Raising the standard of equine welfare to reduce injury and death in racing

Although a popular spectator sport, flat racing has faced considerable criticism owing to high levels of injury and death among race horses. In 2008, The Jockey Club of North America created the Equine Injury Database (EID) as a means to assess racetrack safety across the region. Researchers from the School of Veterinary Medicine have worked closely with this organisation since the inception of the EID to identify novel horse-related and racetrack-related risk factors associated with catastrophic injuries leading to death. The Jockey Club of North America uses this information to recommend actions for improvement in equine welfare across the racing industry. Consequently, fatal injuries have decreased year-on-year, with the rate dropping by 24% between 2014 and 2019 (equivalent to approximately 135 fewer deaths each year). The 2019 fatality rate was the lowest recorded within the past decade. Approximately 35% of the reported drop in fatal injuries could be attributed to mitigations of risk factors identified through research conducted at the University of Glasgow.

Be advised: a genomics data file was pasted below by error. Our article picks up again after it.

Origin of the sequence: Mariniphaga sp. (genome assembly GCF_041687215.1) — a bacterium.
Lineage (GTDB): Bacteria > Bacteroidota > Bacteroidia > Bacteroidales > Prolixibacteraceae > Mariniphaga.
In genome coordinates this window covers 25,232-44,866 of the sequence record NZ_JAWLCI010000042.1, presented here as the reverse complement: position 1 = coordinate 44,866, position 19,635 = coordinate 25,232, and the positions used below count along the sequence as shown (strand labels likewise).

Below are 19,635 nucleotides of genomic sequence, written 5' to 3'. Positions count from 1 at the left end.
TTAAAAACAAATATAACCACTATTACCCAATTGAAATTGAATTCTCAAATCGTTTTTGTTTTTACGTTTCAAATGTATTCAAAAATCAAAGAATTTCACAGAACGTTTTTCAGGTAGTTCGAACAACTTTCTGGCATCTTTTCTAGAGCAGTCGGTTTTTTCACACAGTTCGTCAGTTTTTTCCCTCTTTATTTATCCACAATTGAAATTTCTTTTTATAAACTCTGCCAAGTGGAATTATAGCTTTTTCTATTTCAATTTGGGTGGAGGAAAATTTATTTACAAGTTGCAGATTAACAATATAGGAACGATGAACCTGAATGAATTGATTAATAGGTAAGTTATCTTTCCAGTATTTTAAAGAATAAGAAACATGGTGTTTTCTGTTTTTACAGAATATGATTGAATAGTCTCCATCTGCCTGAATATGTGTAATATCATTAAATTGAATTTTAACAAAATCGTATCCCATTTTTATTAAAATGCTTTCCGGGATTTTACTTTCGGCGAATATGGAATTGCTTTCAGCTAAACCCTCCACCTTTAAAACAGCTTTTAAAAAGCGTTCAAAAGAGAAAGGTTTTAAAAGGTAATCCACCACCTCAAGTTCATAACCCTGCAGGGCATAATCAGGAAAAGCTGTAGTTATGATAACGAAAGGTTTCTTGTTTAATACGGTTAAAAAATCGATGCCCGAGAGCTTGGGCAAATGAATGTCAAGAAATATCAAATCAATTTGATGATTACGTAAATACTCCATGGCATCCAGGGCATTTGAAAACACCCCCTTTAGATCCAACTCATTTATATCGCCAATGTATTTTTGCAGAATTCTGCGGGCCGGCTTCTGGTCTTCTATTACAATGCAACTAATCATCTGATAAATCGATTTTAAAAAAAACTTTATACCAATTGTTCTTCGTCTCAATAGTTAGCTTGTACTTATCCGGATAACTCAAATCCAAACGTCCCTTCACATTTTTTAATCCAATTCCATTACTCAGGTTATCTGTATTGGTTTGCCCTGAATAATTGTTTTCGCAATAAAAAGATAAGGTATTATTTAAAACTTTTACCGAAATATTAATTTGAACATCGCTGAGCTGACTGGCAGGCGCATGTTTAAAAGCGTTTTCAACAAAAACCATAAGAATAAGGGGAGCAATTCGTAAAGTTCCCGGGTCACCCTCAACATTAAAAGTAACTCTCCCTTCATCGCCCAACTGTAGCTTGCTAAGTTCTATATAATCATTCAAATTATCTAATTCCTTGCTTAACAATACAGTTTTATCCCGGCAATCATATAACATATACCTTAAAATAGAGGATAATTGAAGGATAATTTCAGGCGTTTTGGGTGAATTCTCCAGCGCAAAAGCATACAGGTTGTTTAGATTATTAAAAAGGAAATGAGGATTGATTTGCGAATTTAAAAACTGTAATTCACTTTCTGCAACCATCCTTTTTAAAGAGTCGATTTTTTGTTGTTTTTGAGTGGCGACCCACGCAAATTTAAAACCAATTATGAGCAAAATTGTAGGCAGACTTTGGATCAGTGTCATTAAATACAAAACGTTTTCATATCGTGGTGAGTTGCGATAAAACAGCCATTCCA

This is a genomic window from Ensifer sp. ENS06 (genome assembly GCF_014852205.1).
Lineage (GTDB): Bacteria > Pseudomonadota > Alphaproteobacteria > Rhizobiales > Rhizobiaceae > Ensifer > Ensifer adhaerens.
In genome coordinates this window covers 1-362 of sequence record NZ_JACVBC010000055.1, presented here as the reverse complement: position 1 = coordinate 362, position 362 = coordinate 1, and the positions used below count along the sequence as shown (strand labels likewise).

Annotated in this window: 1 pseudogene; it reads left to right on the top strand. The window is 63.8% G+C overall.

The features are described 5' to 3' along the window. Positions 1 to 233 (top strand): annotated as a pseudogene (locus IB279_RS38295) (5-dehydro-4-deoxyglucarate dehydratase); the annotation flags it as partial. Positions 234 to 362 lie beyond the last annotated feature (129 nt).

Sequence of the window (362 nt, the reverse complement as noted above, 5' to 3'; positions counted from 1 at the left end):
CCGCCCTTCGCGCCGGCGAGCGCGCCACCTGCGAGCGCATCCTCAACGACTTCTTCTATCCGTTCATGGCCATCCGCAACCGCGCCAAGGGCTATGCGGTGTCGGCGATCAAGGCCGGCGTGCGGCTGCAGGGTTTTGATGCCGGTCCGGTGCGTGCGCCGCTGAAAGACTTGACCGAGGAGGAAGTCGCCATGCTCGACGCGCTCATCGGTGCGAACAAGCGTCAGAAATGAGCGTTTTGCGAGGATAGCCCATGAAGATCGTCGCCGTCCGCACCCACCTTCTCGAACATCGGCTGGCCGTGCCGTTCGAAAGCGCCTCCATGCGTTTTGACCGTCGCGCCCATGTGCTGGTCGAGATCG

Research funded by Grayson–Jockey Club Research Foundation and The Jockey Club of North America.